In one case, CPS participants served the wider Goshen community. In March 1942 a tornado ripped through Goshen and damaged scores of homes, including those of Arlene and Woodrow Risser and several other Eighth Street members. Ed Brookmyer, then assigned to a U.S. Forest Service CPS camp in Wells County, Indiana, asked if he and fellow CPSers could come to Goshen to clean up the disaster. The Goshen Red Cross at first rejected the offer, unsure if it wanted to be associated with unpopular COs, but eventually relented and Brookmyer’s team played a major part in cleaning up the town’s wreckage.
The church board appointed Russell Hartzler to keep in touch with all CPS men from the congregation and report their needs to the church. But the church intentionally remained in contact with all those away from Goshen, sending church bulletins to those in the armed forces as well as those in CPS and posting everyone’s mailing addresses on the bulletin board. One way the church acknowledged the different responses to the war was to use memorial gifts given in honor of men who did died overseas to purchase a new pulpit after the war and then affixed a small plague to it bearing the men’s names. Of the dozen from Eighth Street in the military, six did not survive the war.
In some Mennonite churches, men who had joined the armed forces were not welcomed back after the war ended or they returned only after making a public renunciation of their choice to fight. Eighth Street, and its pastors A. E. Kreider and Robert Hartzler, did not take that approach. Kreider and Hartzler were remembered for combining pastoral concern for veterans and survivors, while also being clear about their own commitment to a gospel of peace. Hartzler could compassionately conduct funerals for some of those who died in combat and also deliver sermons that articulated a clear peace theology that was no longer tethered to cultural separatism. One month into the Korean War, for example, in a sermon on “Korea and the Gospel,” Hartzler declared “The fighting in Korea is not the will of God. The ends may be wonderful, but the means are wicked. … I am hoping that none of you will ever be persuaded that there are some things more important for you than the Gospel of our Lord.” And in a 1952 sermon: “When a man accepts military service, or a Christian supports war, he admits defeat as a Christian.” Echoes of the tension Hartzler navigated appeared again in the December 2001 Messenger when pastor Myron Schrag wrote, “Frankly, preaching since September 11 has been difficult.” He was “aware that some have not agreed with what they have heard from the pulpit,” but he could “not apologize for preaching the gospel of peace.”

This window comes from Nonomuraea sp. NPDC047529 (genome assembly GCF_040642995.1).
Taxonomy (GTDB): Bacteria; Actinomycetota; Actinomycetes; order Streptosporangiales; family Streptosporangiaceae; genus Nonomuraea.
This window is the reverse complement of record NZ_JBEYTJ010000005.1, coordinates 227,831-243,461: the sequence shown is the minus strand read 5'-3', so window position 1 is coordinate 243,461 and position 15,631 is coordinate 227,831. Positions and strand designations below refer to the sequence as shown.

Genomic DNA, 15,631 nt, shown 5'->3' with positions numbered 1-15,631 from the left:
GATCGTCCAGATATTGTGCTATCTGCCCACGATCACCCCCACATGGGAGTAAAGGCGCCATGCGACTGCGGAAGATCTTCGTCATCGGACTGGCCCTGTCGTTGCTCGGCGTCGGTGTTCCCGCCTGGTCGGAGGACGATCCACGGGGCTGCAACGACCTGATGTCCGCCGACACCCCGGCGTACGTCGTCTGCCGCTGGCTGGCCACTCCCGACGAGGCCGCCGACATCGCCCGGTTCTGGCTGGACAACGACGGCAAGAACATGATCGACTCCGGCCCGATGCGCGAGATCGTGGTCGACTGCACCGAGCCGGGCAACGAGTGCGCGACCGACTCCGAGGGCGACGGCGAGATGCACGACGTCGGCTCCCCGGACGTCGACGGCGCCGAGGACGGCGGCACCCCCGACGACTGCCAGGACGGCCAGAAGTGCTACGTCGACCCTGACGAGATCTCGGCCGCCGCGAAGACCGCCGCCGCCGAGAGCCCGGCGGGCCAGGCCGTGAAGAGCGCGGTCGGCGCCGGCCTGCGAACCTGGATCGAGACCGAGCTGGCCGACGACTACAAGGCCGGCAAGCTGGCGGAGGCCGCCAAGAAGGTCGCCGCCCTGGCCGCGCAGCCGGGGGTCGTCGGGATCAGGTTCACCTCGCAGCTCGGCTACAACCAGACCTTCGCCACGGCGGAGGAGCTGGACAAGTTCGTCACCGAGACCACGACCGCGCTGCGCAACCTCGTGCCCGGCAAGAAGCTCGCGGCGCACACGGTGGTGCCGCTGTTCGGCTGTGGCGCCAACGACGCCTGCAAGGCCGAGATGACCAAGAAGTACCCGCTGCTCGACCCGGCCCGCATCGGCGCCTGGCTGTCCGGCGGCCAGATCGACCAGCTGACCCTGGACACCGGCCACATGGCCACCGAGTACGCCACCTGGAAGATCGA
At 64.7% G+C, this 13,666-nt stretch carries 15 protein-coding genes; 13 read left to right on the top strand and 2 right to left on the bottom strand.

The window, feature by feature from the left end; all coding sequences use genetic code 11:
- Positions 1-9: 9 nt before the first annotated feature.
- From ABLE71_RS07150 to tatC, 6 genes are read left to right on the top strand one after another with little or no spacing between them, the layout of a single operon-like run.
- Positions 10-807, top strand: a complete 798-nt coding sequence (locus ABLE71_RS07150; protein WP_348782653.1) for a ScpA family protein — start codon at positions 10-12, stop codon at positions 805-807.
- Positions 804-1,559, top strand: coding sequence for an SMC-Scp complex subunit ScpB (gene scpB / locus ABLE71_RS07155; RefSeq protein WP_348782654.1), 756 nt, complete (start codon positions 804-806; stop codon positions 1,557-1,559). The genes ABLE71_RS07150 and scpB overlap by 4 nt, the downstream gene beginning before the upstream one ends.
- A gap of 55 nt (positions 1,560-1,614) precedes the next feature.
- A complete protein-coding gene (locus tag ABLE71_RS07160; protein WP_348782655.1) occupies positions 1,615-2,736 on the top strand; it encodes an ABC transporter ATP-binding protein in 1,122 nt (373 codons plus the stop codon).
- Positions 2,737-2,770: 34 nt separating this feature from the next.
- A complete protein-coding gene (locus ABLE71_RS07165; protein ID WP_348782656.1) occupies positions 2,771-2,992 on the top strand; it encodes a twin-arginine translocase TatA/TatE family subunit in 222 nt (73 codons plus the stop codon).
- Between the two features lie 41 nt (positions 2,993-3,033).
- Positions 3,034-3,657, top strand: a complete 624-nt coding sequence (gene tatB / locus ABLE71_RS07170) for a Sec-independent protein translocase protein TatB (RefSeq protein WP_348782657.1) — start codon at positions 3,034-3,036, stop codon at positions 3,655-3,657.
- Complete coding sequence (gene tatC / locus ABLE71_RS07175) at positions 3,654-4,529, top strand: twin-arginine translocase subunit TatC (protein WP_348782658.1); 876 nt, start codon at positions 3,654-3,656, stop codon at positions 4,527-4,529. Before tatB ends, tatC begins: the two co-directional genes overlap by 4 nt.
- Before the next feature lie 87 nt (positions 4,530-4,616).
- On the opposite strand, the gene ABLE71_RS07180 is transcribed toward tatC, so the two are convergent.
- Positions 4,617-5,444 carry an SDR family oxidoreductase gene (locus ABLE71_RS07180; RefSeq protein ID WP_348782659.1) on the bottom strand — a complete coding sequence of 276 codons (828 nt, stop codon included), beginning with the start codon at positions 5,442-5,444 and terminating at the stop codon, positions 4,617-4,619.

As the 2001 piece suggests, different perspectives on war and the gospel remained part of the mix at Eighth Street, with veterans from World War II through the Gulf War being part of the congregation alongside principled pacifists and people who were unsure where they stood. Sometimes different responses existed within the same family. For example, Lowell Bechtel proudly served in the Navy, aboard the destroyer escort U.S.S. Hunt, during World War II, but in 1963 his son, Tom, chose two years of alternative service with Mennonite Central Committee’s PAX program in Congo, with his wife Jeanette.
Indeed, offering a year of two of one’s life in voluntary service, either in the United States or abroad, became one of the chief means by which Mennonites, at Eighth Street and beyond, came to construe a positive and engaged Christian witness in the decades after World War II. Already in 1946, Eleanor F. Weaver left for two years service with Mennonite Central Committee, first in Pennsylvania and then in Puerto Rico, and Ernie Yoder (who had been in CPS) volunteered to accompany two ship loads of farm animals being sent to devastated parts of Poland and Italy. The cold war draft (from 1951-1975) propelled some young men into alternative service, while for others—especially young women—conscription was not part of the calculus. Saying “no” to war was not enough; they wanted to express their faith in active service to others.
Today, Eighth Street Mennonite Church begins each worship service with a prayer for peace. The diversity of requests for and understandings of peace evident in those prayers—peace in families and personal lives, nationally and internationally, spiritually and politically—suggest a breadth of understanding of God’s shalom, as well as a humble recognition of dependence on God in whatever paths toward peace we choose.
Sources: Rachel Kreider, The History of the Eighth Street Mennonite Church, 1913-1978 (1987);
Rachel Nafziger Hartzler, No Strings Attached: Boundary Lines in Pleasant Places, a History of Warren Street/Pleasant Oaks Mennonite Church (2013); summaries and notes of Robert Hartzler sermons complied by Ed Kauffman; list of CPS and voluntary service participants in Eighth Street’s 75th anniversary booklet (1988).